Monday, June 15, 2009

Uncertainty Running Rampant

Posted by: Scott Shanks, SIOR
Senior Vice President Office Properties Group
775 336 4671

During his career, Scott has worked with clients such as: Barnes & Noble, GM, Merck Pharmaceutical, Henry Schein, Home Depot and Ahold to facilitate their real estate needs.

Not a day goes by that something observed in the media does not cause uncertainty at some level. In general this is not some new or strange phenomena, but the unsettling issue is the levels at which we see it; government, jobs, housing, oil, banking, commercial, manufacturing…and the list goes on. Until we stabilize in the broad base of sectors, we will continue to see the large gyrations that the financial and real estate markets go through weekly. I believe that this is the largest challenge that the current administration is facing, which is simply getting everything to the point that we can start to see some semblance of normalcy in the market place. Good luck!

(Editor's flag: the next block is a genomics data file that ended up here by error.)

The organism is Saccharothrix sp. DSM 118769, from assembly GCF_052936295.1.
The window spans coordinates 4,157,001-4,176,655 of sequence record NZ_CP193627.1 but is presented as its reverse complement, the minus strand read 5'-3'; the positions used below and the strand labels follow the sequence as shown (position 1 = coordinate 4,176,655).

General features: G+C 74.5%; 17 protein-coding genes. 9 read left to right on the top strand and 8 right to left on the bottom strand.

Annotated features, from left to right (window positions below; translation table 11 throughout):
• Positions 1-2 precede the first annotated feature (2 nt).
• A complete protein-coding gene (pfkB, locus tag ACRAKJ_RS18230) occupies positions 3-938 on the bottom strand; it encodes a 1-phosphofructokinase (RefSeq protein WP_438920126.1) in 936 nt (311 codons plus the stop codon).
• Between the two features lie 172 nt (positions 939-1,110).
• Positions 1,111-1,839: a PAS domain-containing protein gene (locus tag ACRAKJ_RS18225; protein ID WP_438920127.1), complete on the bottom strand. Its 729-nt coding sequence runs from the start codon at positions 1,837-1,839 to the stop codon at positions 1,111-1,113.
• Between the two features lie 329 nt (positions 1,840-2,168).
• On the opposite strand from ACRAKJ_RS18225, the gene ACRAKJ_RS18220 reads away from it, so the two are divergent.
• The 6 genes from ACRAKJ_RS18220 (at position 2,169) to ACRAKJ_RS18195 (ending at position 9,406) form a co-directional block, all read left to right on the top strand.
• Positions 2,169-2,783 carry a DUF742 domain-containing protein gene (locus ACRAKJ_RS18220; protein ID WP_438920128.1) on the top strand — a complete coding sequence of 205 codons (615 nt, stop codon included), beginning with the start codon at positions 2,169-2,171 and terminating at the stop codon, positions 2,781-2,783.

Monday, June 8, 2009

Diversifying your portfolio with Commercial Real Estate

Chris Shanks :: Investment Properties Group
Posted by: Chris Shanks
Investment Analyst
775 336 4620

Chris is responsible for analyzing, valuing and marketing properties for the NAI Alliance Investments Team. He is also involved in the disposition and acquisition of investment properties for clients.

Diversification, it’s one of the prominent terms associated with investment portfolios. We are beaten over the head with this word almost every time the word portfolio is mentioned. With all of the air time the word gets you would think that everybody would firmly grasp the concept and know how to apply it to their current portfolio right? The answer may surprise you.